Microbial activity is responsible for the biodegradation of waste and is an exothermic reaction. Consequently, while waste is undergoing degradation, landfills have significantly high internal temperatures compared to the outside air. Several studies have demonstrated temperatures as greater than 170° F (Townsend et al 2015). Monitoring the temperature in MSW at various depths provide an indication of the activity phase of the biodegradation process. Moreover, in-situ temperature measurement indicates when waste stabilization has been achieved (Lopes and Gomes 2013).

MSW landfills typically use thermistors and thermocouples to measure temperature in-situ at landfills. Both thermistors and thermocouples need to be designed to a range of expected temperatures, typically from -76 to 212°F (Townshend et al 2015). Thermistors and thermocouples can either be placed in the landfill as it is filled with MSW, or boreholes can be drilled after the MSW has been placed. Thermistors measure temperature by monitoring the variable resistance to temperature in a resistor. On the other hand, thermocouples consist of two wire strands that are made of different metals and then welded together at one end, at the junction of the wires, temperature is measured.

Additionally, techniques for measuring surface temperature can provide relative information on the level of waste degradation activity (Faisal 2011).  Faisal found that land surface temperature (LST) for landfill sites was higher than surrounding areas, and weak correlation with LST and methane emission readings. Thermal imaging techniques are based on emissivity, which is defined as the fraction of energy being emitted relative to that of a black body. A black body is defined as the perfect emitter of heat energy with an emissivity value of 1. For example, pure water has an emissivity of 0.96, soil saturated with soil is approximately 0.95, and dry soil is 0.92. Thermal infrared cameras detect the infrared energy and converts this energy into an electronic signal. This signal is then processed to produce a thermal image, and the thermal image post-processed for temperature calculations.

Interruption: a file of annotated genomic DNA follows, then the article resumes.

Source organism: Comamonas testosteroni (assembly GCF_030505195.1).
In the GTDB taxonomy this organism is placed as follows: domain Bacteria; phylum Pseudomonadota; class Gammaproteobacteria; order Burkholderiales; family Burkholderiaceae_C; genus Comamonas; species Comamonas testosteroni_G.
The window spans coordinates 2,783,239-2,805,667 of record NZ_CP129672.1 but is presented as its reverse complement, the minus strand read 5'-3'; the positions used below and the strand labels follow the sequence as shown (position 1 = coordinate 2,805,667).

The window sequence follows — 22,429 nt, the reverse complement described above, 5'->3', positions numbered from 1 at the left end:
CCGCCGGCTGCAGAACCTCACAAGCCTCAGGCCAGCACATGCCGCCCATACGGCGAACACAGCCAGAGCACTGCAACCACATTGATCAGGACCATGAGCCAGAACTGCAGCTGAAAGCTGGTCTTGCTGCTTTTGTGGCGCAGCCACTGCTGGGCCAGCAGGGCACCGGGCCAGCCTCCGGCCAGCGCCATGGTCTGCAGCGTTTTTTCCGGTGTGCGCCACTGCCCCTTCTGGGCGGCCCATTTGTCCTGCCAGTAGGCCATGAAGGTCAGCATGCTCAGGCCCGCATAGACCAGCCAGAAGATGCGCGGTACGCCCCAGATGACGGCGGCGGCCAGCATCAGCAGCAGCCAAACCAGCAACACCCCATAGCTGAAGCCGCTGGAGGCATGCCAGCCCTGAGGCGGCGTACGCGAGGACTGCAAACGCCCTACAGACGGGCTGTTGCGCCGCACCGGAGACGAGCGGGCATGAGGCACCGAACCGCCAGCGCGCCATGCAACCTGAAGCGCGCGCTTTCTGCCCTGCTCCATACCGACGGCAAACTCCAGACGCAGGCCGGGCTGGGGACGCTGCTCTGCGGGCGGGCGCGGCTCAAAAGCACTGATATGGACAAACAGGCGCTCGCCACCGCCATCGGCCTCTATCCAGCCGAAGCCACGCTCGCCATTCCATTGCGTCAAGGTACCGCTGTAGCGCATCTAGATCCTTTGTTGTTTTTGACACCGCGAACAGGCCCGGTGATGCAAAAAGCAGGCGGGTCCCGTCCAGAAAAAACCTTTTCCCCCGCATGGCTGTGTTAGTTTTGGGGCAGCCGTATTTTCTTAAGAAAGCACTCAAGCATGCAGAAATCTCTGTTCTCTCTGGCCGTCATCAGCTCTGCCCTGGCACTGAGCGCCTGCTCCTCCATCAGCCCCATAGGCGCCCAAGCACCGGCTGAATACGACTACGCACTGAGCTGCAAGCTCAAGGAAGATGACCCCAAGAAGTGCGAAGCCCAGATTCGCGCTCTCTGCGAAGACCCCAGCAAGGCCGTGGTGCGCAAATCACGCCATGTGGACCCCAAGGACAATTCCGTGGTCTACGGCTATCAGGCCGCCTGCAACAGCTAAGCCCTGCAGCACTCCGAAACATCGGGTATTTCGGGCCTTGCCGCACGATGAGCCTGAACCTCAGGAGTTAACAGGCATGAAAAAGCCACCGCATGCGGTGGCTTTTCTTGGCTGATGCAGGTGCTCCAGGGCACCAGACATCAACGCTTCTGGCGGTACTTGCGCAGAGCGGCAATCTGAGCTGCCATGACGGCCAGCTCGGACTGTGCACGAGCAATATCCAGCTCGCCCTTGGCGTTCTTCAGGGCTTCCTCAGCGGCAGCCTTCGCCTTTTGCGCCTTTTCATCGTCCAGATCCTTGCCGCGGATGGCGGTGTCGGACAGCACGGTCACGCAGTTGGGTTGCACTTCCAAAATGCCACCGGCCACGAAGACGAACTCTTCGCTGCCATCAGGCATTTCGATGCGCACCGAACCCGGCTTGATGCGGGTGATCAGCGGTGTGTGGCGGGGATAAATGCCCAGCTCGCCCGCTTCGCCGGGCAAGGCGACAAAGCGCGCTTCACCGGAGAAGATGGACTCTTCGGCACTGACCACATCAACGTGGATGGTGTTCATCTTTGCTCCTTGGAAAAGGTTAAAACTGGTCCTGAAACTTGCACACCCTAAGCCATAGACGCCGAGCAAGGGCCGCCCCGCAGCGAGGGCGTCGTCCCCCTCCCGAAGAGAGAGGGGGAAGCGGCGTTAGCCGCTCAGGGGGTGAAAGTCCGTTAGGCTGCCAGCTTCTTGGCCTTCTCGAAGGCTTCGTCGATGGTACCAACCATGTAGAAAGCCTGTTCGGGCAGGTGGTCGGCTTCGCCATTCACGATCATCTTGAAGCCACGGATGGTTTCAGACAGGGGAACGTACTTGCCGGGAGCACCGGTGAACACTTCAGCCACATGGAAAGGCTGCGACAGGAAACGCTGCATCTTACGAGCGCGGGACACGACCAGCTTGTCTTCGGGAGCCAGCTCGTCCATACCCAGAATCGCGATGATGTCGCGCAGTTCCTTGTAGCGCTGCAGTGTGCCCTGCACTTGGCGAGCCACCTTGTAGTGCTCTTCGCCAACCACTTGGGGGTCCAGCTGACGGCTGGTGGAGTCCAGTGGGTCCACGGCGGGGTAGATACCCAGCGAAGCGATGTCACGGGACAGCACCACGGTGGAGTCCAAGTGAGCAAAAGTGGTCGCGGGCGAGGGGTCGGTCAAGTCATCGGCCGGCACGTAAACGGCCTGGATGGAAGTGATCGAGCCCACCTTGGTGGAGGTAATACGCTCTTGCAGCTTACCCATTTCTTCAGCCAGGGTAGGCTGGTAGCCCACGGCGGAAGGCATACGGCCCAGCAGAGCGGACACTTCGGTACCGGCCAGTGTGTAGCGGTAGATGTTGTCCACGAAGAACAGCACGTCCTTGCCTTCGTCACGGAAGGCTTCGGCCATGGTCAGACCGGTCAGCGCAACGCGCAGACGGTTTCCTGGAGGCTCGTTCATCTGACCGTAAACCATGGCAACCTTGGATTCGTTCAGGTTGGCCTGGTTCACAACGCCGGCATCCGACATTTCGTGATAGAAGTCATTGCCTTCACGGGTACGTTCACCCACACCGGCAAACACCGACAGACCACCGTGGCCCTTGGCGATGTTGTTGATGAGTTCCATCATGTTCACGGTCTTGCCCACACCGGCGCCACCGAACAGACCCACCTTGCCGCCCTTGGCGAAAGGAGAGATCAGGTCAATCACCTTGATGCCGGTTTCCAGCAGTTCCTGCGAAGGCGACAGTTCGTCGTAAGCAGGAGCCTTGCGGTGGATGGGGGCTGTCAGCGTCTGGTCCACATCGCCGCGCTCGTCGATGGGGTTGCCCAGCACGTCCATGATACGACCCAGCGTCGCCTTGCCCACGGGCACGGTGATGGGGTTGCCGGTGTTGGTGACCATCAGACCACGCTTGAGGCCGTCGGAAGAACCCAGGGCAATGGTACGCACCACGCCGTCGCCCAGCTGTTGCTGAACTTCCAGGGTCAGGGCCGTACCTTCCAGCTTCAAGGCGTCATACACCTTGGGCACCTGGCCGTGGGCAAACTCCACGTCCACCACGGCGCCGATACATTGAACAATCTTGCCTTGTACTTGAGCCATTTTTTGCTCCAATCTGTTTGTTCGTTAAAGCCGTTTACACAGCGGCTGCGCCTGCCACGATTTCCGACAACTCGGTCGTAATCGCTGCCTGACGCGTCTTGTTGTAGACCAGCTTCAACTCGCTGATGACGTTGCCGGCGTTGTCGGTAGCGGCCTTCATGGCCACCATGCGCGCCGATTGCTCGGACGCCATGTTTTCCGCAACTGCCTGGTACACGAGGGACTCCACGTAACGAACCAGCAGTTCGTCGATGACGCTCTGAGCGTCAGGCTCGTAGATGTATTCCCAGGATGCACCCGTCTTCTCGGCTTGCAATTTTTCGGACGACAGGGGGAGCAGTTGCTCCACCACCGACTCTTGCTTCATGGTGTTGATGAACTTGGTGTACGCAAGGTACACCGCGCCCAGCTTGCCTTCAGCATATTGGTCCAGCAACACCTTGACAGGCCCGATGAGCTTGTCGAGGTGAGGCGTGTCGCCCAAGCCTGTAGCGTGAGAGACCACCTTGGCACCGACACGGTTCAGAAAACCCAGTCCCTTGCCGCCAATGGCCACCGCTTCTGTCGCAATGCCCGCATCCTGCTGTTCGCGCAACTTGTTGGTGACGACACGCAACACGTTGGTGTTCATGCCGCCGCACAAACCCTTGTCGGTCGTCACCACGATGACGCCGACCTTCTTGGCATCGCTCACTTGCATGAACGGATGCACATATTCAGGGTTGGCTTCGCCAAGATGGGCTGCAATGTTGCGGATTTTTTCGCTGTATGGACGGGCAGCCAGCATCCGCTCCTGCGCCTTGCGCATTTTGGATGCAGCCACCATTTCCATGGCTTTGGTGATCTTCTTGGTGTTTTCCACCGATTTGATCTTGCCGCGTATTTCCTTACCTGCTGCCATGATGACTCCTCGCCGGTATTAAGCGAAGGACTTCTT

Real-time monitoring of pressure is essential for safe operation of landfills, especially those with leachate recirculation systems (LRS). Leachate injection, especially in landfill side slopes, results in excess pore fluid pressures and consequently lower shear strength. The lower shear strength compromises the slope’s stability and can result in failures at landfills (Reddy et al. 2015).  Internal pressures within a landfill consist of pore pressures and pressure from the overburden weight of waste through total earth pressure cells (TEPC). Total earth pressure cells (TEPC) consist of a pressure transducer connected to a flat plate containing fluid. More overburden weight on the transducer results in a higher pressure reading.  (Reinhart et al. 2002).  TEPC provides changes in overburden pressure as additional waste lifts are placed at a location.


Figure 9: Installation of a total earth pressure cell (Reinhart et al. 2002)  

Pore pressures are the combination of gas pressure and liquid pressure in the pore space of the MSW.  Pressures are typically measured by buried electronic pressure transducers that are connected to a data logger and power source with a cable.  Installation of pressure transducers and the accompanying cables is challenging in the landfill environment, and studies have proposed to development of wireless sensor networks to reduce the complexity and cost of monitoring (Nasipuri et al. 2006). Pressure transducers buried in waste have aided significantly in understand waste anisotropy, which results from the heterogeneous nature of landfills and results in non-uniform waste degradation (Townsend et al. 2015).


Figure 10: Installation of pressure transducers in borehole for in-situ pore pressure measurement (Townsend et al. 2015)